I try to stay up to date with what’s happening in the film and TV industry both at home and abroad by reading as many items and articles as I have time for. A few things have caught my attention in recent times that I would like to share with you. Some bode well for our industry while others take an in-depth look at the difficulties we face going forward, and how some are addressing them.

Firstly, news out of the Statistics Department has Gross screen revenue for the year increased 3 per cent to just over $3 billion with film production revenue doubling to more than $1 billion in 2016. Wellington revenue doubling to $644 million for the year, thanks no doubt to Peter Jackson and the myriad businesses that make up his empire. You can read more on this here.

Auckland can now look forward to an increased level of international production with the securing of the Kumeu studio site used to house Warner’s recent feature film production Meg, which was filmed there. A joint venture between Auckland Tourism, Events and Economic Development, The New Zealand Film Commission, Warners Bros and China’s Gravity Pictures, the Kumeu Film Studios will operate under a lease arrangement for the next 12 years. Warners made a considerable investment into buildings and two specialized water tanks for water filming—a major selling point for the studio. These legacy assets are already attracting considerable interest internationally and we can expect the studio to be well utilized, particularly if the two mooted new sound stages go ahead. You can learn more about the studio here.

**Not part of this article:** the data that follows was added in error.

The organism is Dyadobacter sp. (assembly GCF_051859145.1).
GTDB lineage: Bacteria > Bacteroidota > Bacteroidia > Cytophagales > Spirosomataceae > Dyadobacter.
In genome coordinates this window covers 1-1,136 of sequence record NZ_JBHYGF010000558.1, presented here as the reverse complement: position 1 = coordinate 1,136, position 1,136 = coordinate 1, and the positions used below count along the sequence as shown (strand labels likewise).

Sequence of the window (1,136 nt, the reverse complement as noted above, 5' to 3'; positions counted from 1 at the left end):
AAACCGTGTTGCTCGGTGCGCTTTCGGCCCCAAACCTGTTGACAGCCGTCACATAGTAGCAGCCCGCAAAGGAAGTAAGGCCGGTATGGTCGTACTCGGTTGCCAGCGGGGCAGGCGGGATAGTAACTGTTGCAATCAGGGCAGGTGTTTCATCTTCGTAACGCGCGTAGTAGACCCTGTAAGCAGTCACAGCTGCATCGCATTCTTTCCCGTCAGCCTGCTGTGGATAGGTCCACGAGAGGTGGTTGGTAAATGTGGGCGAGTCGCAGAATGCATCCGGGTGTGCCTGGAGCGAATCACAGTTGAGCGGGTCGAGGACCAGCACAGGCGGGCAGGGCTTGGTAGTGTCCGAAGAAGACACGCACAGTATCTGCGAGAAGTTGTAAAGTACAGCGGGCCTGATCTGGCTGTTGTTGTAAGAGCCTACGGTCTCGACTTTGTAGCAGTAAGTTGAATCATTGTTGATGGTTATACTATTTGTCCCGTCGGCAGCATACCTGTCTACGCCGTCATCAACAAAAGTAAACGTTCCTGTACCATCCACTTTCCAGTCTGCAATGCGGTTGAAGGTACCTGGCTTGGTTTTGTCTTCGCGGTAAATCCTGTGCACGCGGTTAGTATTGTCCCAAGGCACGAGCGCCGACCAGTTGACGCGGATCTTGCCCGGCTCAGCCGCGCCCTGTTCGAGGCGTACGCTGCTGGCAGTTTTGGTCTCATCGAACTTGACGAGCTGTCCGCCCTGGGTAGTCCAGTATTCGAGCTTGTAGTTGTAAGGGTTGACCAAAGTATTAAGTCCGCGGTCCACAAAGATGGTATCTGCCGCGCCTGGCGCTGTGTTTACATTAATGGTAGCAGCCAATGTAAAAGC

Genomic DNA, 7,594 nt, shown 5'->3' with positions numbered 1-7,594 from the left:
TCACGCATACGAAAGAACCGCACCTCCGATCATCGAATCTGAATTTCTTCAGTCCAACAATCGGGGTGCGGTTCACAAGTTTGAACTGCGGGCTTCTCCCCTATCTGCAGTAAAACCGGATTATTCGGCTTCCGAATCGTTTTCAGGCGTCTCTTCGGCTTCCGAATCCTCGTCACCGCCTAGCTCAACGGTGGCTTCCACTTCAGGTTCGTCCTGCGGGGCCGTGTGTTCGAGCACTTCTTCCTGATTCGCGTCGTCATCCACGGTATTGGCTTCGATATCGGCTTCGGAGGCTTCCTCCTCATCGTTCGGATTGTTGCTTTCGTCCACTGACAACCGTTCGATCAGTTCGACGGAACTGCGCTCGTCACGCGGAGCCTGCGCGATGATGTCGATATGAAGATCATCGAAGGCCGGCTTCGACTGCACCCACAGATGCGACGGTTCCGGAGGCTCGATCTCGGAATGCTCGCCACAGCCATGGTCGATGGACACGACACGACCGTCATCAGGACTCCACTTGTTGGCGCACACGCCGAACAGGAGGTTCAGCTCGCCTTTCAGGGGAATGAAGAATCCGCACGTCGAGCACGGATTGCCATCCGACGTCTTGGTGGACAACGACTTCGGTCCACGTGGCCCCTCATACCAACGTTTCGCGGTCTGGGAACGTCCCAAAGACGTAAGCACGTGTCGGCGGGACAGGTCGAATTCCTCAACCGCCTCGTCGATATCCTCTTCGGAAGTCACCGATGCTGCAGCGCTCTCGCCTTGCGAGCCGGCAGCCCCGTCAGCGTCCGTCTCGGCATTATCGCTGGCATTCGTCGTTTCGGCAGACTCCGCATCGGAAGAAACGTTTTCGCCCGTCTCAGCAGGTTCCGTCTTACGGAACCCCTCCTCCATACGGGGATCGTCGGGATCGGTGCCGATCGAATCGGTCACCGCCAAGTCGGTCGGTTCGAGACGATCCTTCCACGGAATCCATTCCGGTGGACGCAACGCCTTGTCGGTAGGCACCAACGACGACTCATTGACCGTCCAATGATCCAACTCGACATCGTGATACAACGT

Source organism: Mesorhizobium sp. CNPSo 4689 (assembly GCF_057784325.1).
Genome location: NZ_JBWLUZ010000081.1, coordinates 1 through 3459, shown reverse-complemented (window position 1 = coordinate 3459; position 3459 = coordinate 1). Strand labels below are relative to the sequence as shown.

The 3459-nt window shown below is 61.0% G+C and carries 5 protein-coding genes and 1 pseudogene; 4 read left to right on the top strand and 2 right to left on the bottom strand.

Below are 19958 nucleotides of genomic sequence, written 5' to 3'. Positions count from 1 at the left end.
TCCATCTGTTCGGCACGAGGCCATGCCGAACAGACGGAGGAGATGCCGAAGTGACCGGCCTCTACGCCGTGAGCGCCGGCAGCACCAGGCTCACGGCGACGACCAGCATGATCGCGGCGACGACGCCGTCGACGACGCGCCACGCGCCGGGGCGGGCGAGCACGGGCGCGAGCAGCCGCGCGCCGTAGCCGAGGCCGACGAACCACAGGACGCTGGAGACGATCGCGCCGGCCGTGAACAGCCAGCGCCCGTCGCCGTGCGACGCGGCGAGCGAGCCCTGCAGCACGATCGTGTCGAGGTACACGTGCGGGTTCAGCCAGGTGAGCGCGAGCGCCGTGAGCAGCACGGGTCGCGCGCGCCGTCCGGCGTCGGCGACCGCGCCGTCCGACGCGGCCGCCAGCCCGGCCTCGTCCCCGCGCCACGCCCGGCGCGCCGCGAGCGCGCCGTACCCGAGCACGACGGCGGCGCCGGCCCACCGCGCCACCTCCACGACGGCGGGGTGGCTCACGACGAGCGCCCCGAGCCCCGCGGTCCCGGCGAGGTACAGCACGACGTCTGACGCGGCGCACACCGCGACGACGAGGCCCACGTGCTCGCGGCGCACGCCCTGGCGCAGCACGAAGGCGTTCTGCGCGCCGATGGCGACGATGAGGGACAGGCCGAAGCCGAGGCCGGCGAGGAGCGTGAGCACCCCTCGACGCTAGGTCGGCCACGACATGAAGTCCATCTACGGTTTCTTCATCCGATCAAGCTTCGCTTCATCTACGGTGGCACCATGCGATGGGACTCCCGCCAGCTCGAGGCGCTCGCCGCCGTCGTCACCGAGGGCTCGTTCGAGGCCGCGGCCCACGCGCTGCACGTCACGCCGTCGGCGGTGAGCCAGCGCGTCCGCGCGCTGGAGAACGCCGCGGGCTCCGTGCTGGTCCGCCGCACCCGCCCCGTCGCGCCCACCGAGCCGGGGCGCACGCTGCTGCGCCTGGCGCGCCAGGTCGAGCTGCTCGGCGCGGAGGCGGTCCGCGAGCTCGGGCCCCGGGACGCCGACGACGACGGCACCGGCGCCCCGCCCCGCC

Stephen Follows, a researcher and producer who digs up interesting facts and figures on a regular basis, took a look at the impending Writers Guild of America strike, of which I wrote on in my last column. Follows in his article looks at the numbers behind the possible strike here.

Screen Australia has an excellent blog that covers a wide range of topics. Recently they have done a four-part commercial analysis of the 94 films that Screen Australia has released. While it’s geared towards producers, everyone can learn from the facts that Screen Austalia uncovered here.

The impact of TV drama on the global screen industry has even caught the attention of the French, with Cannes introducing another market, this time for high-end TV drama. There is still politicking to be done around this with the French Government wading in, but Cannes Mayor David Lisnard and MipTV and Mipvom organiser Reed Midem have joined forces to try and ensure that Cannes remains the centre of screen festivals and markets. Info. on this here. It would seem we are going to be having a golden age of TV for some time to come in the drama space.

And finally, one piece of news that seems to have slipped quietly by without a lot of people noticing is that of Canada joining the European film funding body Eurimages. Canada is the first non-European country to do so, and becomes the 37th country to be able to access the approximately $32 million Eurimages contributes annually to around 60 coproductions. You can read about it here. In this time of shrinking funding for film, this would seem an astute move on Canada’s part.

Tui Ruwhiu
Executive Director

Last updated on 21 February 2018